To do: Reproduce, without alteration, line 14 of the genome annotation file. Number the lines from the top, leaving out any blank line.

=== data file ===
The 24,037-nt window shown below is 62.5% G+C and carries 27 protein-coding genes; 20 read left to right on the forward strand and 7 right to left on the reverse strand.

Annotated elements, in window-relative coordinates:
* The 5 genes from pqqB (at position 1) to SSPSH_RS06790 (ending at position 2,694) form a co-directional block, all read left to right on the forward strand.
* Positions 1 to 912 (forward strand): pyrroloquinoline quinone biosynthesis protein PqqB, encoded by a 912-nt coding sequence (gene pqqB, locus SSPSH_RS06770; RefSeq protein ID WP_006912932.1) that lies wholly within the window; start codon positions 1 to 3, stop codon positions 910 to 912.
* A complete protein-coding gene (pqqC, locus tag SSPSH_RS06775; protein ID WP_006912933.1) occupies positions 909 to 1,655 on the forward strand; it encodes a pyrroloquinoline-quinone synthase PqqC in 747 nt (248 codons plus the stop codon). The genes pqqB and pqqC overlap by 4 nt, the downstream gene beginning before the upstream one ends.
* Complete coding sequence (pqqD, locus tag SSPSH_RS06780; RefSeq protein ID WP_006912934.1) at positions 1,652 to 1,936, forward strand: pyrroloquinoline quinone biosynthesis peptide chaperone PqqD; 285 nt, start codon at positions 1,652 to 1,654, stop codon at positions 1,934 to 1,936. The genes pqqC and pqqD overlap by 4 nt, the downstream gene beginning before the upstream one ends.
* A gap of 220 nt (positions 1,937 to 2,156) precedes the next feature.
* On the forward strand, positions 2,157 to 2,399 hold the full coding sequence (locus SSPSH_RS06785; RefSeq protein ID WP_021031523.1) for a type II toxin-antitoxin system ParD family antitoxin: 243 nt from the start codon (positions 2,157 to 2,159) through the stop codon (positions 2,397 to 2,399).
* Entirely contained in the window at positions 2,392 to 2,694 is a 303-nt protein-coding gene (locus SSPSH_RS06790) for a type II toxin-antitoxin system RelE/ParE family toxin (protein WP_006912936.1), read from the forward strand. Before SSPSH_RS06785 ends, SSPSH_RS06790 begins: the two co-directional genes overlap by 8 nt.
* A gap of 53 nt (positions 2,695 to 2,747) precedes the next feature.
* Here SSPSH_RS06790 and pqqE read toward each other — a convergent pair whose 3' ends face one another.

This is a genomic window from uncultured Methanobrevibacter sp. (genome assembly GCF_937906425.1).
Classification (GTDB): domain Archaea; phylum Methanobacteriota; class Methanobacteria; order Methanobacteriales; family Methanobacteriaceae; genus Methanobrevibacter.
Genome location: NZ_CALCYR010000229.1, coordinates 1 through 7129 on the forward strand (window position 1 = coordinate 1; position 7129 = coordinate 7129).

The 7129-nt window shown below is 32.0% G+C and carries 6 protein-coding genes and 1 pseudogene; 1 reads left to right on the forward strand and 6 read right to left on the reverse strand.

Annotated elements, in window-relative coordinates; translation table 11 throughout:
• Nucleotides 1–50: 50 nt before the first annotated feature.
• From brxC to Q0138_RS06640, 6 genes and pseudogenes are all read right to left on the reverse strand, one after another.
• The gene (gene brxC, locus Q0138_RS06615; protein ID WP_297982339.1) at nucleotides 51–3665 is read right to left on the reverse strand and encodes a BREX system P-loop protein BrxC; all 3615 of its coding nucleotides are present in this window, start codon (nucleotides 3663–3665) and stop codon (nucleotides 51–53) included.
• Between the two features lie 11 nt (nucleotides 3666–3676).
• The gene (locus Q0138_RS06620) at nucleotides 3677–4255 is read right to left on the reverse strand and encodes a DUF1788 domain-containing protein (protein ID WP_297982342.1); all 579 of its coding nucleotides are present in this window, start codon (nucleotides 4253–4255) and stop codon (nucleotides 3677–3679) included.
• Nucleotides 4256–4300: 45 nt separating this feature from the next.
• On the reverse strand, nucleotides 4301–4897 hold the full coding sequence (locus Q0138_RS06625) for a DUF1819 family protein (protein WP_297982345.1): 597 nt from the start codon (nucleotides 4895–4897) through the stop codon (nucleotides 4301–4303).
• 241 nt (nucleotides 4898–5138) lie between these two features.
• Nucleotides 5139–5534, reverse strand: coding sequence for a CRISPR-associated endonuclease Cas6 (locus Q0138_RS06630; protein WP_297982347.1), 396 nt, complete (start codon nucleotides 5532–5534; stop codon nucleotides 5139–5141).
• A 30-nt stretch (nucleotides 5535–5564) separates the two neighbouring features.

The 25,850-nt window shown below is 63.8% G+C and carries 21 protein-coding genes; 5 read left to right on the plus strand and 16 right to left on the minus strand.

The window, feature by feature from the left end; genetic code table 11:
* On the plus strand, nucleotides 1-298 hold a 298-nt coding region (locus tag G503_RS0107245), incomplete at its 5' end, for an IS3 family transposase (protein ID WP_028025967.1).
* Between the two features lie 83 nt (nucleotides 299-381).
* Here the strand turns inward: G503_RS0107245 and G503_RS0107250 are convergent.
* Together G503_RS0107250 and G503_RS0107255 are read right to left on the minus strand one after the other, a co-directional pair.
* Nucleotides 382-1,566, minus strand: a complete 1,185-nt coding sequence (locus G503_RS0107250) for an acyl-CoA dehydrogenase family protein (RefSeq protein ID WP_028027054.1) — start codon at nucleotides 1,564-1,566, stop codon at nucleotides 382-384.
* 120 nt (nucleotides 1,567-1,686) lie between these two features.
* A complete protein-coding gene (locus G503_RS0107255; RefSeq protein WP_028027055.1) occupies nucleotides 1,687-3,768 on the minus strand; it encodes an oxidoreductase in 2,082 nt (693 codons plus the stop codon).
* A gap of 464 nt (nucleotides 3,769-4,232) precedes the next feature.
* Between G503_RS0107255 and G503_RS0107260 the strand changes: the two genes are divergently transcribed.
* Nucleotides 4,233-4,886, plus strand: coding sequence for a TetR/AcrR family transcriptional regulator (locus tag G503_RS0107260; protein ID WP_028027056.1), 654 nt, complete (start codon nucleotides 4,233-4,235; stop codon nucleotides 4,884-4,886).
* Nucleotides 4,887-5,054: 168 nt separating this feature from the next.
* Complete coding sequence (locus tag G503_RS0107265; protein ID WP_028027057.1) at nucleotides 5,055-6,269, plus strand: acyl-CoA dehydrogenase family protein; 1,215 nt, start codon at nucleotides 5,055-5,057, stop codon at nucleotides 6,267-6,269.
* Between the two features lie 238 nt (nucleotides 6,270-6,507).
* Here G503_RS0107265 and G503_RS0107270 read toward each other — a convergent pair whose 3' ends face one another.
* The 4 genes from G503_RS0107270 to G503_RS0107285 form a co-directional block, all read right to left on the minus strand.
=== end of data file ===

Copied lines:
Genome location: NZ_CALCYR010000229.1, coordinates 1 through 7129 on the forward strand (window position 1 = coordinate 1; position 7129 = coordinate 7129).